spritzcardFor quite a few years, I’ve created personal memory-type Christmas cards for close family and friends.  In 1995, I sketched and scanned this Spritz cookie scene.  Since I didn’t have a printer with colored ink at the time, I hand water-colored each card.  This was the inside message:

In December of 1953, I took the trolley bus downtown and bought a beautiful copper and aluminum cookie press.  I could hardly wait until the next morning to try it out and kept getting up in the middle of the night to read the little recipe pamphlet that described all of the different shapes possible with this marvel.  I’ve baked hundreds of cookies of all kinds since that December, but every year I get out the old cookie press and look again with wonder at the dainty Christmas tree and wreath cookies, sparkling with green and red sugar.

Have a Christmas full of wonder.

Once again last week, I pulled out the press and the plates for the tree and wreath, making Spritz cookies from the 1950s for St. Nicholas on December 6.

fullpressHere is the recipe:

1950s SPRITZ COOKIES

  • Servings: Approx. 60 cookies
  • Print
  • 1 cup margarine (I like Imperial)*
  • 1 large egg (should measure 1/4 cup when broken)
  • 1 tsp. vanilla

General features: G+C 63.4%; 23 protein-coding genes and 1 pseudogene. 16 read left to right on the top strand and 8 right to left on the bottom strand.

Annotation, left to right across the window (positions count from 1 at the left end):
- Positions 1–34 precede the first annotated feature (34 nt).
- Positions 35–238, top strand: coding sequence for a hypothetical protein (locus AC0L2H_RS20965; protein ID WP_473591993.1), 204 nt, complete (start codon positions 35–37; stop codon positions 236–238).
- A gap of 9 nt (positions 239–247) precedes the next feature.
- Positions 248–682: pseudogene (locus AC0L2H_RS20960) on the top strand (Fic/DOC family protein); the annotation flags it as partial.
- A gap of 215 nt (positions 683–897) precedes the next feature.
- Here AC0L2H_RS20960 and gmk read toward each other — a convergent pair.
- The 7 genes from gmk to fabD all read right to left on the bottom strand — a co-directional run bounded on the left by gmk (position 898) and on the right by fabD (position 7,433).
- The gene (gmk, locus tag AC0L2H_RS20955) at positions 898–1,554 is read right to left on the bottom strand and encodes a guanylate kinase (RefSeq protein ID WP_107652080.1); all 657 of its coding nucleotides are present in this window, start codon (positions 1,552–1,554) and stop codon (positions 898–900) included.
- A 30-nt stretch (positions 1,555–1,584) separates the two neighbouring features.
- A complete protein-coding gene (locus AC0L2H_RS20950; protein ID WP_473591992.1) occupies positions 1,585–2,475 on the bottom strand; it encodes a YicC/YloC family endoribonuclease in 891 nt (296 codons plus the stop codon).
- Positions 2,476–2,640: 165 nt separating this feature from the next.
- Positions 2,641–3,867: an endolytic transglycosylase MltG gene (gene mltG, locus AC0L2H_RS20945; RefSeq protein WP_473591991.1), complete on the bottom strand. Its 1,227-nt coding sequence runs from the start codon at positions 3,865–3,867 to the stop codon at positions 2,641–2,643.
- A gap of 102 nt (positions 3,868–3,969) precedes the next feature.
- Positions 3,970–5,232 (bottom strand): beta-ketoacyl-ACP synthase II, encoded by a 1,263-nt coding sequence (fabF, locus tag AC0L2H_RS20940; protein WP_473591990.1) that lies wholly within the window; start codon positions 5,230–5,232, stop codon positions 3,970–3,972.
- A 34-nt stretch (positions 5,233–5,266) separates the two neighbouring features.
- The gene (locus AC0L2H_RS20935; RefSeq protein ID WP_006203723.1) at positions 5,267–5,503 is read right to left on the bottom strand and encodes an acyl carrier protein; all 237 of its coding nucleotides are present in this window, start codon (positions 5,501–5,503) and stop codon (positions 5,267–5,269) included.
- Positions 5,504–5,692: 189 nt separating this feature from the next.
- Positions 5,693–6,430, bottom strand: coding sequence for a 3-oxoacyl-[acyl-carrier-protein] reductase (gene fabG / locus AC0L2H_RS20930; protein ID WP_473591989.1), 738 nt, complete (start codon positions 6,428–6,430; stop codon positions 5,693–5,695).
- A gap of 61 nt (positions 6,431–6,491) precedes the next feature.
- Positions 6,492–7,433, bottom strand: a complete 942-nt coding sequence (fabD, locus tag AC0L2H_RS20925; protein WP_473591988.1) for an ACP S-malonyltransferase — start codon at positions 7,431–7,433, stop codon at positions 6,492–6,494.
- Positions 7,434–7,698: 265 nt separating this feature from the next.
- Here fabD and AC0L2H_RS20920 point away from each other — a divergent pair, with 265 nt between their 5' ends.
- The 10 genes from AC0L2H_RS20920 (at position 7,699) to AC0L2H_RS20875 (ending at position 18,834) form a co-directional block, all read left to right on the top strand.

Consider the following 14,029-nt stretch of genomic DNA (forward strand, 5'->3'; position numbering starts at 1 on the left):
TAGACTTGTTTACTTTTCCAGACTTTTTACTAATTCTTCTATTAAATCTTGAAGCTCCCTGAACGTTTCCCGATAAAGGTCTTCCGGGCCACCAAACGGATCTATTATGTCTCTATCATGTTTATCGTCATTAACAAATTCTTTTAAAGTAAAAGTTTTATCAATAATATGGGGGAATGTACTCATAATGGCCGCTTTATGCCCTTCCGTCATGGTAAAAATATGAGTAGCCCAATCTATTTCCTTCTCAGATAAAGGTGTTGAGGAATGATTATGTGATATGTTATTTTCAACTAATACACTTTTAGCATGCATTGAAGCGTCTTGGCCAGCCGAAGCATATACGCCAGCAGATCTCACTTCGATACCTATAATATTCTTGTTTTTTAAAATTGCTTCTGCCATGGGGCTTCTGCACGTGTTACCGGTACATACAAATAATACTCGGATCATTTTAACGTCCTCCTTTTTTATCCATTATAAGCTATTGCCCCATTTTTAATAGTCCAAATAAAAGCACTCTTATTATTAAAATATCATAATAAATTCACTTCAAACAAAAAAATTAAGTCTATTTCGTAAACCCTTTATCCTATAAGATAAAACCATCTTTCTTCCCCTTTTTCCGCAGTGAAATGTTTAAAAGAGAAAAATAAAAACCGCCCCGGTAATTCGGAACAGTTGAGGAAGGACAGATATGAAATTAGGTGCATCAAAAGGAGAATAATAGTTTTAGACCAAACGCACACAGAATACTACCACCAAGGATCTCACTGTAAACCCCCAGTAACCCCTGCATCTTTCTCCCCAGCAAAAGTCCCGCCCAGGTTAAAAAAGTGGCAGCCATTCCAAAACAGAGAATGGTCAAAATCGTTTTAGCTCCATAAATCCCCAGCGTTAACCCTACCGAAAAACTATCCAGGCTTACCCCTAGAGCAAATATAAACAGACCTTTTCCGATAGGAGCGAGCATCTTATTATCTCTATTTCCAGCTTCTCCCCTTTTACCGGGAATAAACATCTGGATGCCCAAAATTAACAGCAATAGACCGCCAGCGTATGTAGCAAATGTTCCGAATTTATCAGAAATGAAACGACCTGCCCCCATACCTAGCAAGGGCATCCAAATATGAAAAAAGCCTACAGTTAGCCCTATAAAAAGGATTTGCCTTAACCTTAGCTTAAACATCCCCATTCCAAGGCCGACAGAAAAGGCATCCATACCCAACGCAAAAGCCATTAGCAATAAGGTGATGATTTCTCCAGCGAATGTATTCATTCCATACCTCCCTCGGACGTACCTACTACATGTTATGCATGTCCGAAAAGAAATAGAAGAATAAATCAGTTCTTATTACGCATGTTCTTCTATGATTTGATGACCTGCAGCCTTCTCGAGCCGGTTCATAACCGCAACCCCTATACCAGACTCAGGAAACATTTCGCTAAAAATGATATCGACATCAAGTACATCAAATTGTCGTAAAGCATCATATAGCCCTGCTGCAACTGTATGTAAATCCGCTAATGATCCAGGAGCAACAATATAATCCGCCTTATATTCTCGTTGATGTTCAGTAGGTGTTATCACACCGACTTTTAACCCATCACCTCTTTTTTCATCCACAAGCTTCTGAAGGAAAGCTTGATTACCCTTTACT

• 2/3 cup granulated sugar
  • 2-1/2 cups all-purpose fl0ur
  • 1/2 tsp. salt

*Back when I first started making these cookies, I couldn’t afford butter but in later, more affluent times, I’ve found that I prefer the consistency of the Spritz made with margarine.  Certainly, butter can be used if you prefer.

Cream margarine, egg, vanilla and sugar until smooth.  Add flour and salt.  Mix until blended.  Wrap in plastic and refrigerate at least one hour.

Preheat oven to 375 degrees F.

Put one of the plates and half of the dough in the cookie press.  Press cookies onto an ungreased cookie sheet.

pressSprinkle with colored sugar and bake for 10-12 minutes until light brown.  Remove to rack to cool.

bestrack

Repeat with other half of dough, changing to the star plate which I use to make long strips which can be cut and formed into wreaths.  On these cookies, I have traditionally added bits of red and green candied cherries.

I’ll make another batch of these cookies for Christmas and this year, I’ve been asked to make enough of the wreath cookies  to serve  14 of my granddaughter’s pre-school classmates at their Christmas party.   Since my granddaughter likes them so much, I hope her friends will, too.